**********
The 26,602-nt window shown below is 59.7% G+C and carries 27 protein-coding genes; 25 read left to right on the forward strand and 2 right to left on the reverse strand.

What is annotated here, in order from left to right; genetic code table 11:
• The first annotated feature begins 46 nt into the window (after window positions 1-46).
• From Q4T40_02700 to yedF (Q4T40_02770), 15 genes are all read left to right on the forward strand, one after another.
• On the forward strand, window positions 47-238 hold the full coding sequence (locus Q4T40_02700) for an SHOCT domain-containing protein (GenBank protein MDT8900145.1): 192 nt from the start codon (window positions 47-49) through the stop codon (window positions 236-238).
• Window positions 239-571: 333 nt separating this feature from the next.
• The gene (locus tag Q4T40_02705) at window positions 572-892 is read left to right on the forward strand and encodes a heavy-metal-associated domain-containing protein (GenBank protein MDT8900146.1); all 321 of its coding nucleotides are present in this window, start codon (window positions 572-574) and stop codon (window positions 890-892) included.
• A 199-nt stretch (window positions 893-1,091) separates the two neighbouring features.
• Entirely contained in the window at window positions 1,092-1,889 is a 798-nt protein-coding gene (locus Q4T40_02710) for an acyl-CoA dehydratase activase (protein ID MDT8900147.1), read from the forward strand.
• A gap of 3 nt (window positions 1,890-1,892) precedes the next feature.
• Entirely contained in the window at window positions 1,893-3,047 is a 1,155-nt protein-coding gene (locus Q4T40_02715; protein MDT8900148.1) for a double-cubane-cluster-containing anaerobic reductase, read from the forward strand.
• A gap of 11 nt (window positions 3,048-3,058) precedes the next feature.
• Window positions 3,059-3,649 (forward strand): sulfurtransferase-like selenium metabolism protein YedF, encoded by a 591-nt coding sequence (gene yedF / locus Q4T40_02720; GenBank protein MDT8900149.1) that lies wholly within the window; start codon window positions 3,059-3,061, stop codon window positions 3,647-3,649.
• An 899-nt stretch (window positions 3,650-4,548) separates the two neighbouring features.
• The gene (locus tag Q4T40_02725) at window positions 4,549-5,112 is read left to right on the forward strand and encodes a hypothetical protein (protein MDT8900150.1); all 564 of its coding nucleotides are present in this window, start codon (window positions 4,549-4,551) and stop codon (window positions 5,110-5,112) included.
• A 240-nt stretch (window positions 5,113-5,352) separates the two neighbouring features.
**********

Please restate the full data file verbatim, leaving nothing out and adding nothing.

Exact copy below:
The 26,602-nt window shown below is 59.7% G+C and carries 27 protein-coding genes; 25 read left to right on the forward strand and 2 right to left on the reverse strand.

What is annotated here, in order from left to right; genetic code table 11:
• The first annotated feature begins 46 nt into the window (after window positions 1-46).
• From Q4T40_02700 to yedF (Q4T40_02770), 15 genes are all read left to right on the forward strand, one after another.
• On the forward strand, window positions 47-238 hold the full coding sequence (locus Q4T40_02700) for an SHOCT domain-containing protein (GenBank protein MDT8900145.1): 192 nt from the start codon (window positions 47-49) through the stop codon (window positions 236-238).
• Window positions 239-571: 333 nt separating this feature from the next.
• The gene (locus tag Q4T40_02705) at window positions 572-892 is read left to right on the forward strand and encodes a heavy-metal-associated domain-containing protein (GenBank protein MDT8900146.1); all 321 of its coding nucleotides are present in this window, start codon (window positions 572-574) and stop codon (window positions 890-892) included.
• A 199-nt stretch (window positions 893-1,091) separates the two neighbouring features.
• Entirely contained in the window at window positions 1,092-1,889 is a 798-nt protein-coding gene (locus Q4T40_02710) for an acyl-CoA dehydratase activase (protein ID MDT8900147.1), read from the forward strand.
• A gap of 3 nt (window positions 1,890-1,892) precedes the next feature.
• Entirely contained in the window at window positions 1,893-3,047 is a 1,155-nt protein-coding gene (locus Q4T40_02715; protein MDT8900148.1) for a double-cubane-cluster-containing anaerobic reductase, read from the forward strand.
• A gap of 11 nt (window positions 3,048-3,058) precedes the next feature.
• Window positions 3,059-3,649 (forward strand): sulfurtransferase-like selenium metabolism protein YedF, encoded by a 591-nt coding sequence (gene yedF / locus Q4T40_02720; GenBank protein MDT8900149.1) that lies wholly within the window; start codon window positions 3,059-3,061, stop codon window positions 3,647-3,649.
• An 899-nt stretch (window positions 3,650-4,548) separates the two neighbouring features.
• The gene (locus tag Q4T40_02725) at window positions 4,549-5,112 is read left to right on the forward strand and encodes a hypothetical protein (protein MDT8900150.1); all 564 of its coding nucleotides are present in this window, start codon (window positions 4,549-4,551) and stop codon (window positions 5,110-5,112) included.
• A 240-nt stretch (window positions 5,113-5,352) separates the two neighbouring features.